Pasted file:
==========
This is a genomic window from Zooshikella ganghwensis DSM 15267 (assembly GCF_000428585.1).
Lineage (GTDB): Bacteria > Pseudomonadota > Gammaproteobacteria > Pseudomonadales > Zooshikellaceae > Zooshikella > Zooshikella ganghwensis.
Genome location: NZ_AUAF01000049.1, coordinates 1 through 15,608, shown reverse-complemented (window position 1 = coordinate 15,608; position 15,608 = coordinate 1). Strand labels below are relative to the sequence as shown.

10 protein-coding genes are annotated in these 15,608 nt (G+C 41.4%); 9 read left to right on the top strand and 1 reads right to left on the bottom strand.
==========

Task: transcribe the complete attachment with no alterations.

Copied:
This is a genomic window from Zooshikella ganghwensis DSM 15267 (assembly GCF_000428585.1).
Lineage (GTDB): Bacteria > Pseudomonadota > Gammaproteobacteria > Pseudomonadales > Zooshikellaceae > Zooshikella > Zooshikella ganghwensis.
Genome location: NZ_AUAF01000049.1, coordinates 1 through 15,608, shown reverse-complemented (window position 1 = coordinate 15,608; position 15,608 = coordinate 1). Strand labels below are relative to the sequence as shown.

10 protein-coding genes are annotated in these 15,608 nt (G+C 41.4%); 9 read left to right on the top strand and 1 reads right to left on the bottom strand.